|THERMO Spoken Here! ~ J. Pohl © ~ 2017||www.ThermoSpokenHere.com (E2660-227)|
When oil refinery operations change it is common that the previous product of a pipe is cleared of the previous product so the new product can pass through. To clean a pipe, "engineers" place a tight-fitting rubber plug, called a Pig into one end of the pipe then using compressed nitrogen they force the pig it through the pipe and into the holding tank. The plug pushes the previous product out, leaving the pipe clean.
A pipe, 500 meters long, leads to a collecting tank. The product density is 48 lbm/cubic foot. Prior to the event a "Pig" is held secure in the extreme left end of the pipe, restrained by a pin. Our event commences when the pin is pulled. Assume commencing at that instant (t = 0+), the plug is pushed to the right at 0.8 ft/s.
Will the tank overflow?
♦ Before any manner of cleaning starts, we check to make sure the tank will not overflow. To calculate the greatest second depth of oil in the tank we take the mass of oil as the system. Initially the oil resides in the tank and pipe. Finally, oil is in the tank, only. As the Pig enters the tank, the greatest depth occurs.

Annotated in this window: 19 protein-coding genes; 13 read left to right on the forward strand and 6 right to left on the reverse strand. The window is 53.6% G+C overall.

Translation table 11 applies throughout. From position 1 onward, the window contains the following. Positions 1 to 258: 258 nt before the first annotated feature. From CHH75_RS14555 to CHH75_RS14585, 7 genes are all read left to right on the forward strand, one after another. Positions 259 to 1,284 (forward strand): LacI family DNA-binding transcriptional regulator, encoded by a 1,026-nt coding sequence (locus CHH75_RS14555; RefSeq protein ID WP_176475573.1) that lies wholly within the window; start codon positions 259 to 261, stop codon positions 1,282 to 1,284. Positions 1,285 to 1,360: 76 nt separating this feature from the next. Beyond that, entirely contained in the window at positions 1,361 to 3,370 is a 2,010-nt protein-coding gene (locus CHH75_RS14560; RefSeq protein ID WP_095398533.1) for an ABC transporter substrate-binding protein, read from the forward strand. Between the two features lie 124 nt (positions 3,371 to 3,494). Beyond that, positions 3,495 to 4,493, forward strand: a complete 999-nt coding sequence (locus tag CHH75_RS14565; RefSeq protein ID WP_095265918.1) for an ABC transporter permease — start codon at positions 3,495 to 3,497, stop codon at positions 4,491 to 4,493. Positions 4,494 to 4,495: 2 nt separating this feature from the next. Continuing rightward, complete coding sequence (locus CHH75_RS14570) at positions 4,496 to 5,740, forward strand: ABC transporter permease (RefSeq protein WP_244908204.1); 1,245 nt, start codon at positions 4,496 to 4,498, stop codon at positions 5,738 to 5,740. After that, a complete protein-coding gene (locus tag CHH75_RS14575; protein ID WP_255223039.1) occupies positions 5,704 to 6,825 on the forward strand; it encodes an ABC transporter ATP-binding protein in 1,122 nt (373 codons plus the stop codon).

|(1)The mass is the same later as it was before.|
Change occurred in a finer detail."
The system mass of a "closed system" is the same "later" as it was "before." The "change" here is the location and shapes changes of the system. We put the masses in their volume configurations.
|(2)The mass equation when mass is constant, applies to|
considerations of changes of space of the mass."
The mass equation when mass is constant, applies to considerations of changes of space of the mass. Application of the numbers permits a calculation of the second depth of product in the tank.
Seven meters is greater than 16.3 feet. The tank will not overflow.
Calculate the speed at which the level of oil rises in the tank.
♦ The system is all of the oil. The mass of the system is:
We chose a "closed system" approach. The system mass will be constant.
Numbers can be applied now.
The mass equation works for changing shaped and boundary velocity relationships. Use the equation wisely - avoid senseless algebra.